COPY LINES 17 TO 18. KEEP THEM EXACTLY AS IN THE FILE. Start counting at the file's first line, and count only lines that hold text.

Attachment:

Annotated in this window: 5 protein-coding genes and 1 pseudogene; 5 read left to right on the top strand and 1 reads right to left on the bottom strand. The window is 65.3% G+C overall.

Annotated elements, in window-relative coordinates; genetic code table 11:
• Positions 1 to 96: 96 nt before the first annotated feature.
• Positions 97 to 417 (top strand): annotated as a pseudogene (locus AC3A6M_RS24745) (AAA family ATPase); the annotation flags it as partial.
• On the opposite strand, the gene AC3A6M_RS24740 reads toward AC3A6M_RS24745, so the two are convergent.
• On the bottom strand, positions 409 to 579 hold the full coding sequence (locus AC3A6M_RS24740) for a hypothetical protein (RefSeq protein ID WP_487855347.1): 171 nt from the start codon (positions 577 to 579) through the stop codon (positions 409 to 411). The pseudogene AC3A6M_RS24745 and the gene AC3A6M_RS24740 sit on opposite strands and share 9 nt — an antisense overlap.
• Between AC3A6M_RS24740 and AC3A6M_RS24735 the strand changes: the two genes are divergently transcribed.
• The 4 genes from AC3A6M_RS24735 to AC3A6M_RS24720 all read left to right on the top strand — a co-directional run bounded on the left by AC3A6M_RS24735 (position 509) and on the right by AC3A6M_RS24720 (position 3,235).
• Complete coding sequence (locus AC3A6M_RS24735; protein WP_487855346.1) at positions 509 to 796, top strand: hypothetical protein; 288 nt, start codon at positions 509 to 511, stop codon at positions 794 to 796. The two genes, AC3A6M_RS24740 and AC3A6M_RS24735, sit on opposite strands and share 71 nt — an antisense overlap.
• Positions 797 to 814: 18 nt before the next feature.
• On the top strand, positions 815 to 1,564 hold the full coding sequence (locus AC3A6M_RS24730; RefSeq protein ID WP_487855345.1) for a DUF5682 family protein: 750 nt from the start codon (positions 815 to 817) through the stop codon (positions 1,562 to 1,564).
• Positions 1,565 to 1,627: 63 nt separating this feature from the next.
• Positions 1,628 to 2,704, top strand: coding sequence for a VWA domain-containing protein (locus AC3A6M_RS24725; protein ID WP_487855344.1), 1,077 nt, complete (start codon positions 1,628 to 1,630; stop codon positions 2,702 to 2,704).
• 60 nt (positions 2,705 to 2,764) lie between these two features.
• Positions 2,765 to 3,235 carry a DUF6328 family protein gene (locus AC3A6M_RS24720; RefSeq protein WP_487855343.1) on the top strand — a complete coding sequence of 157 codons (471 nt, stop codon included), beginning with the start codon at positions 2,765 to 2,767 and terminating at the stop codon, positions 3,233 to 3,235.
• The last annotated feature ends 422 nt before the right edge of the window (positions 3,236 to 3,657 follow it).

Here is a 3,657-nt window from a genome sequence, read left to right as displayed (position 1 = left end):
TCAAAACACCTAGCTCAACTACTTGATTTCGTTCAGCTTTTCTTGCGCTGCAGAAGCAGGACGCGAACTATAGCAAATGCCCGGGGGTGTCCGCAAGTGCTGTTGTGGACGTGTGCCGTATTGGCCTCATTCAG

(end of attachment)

Here is a 3,657-nt window from a genome sequence, read left to right as displayed (position 1 = left end):
TCAAAACACCTAGCTCAACTACTTGATTTCGTTCAGCTTTTCTTGCGCTGCAGAAGCAGGACGCGAACTATAGCAAATGCCCGGGGGTGTCCGCAAGTGCTGTTGTGGACGTGTGCCGTATTGGCCTCATTCAG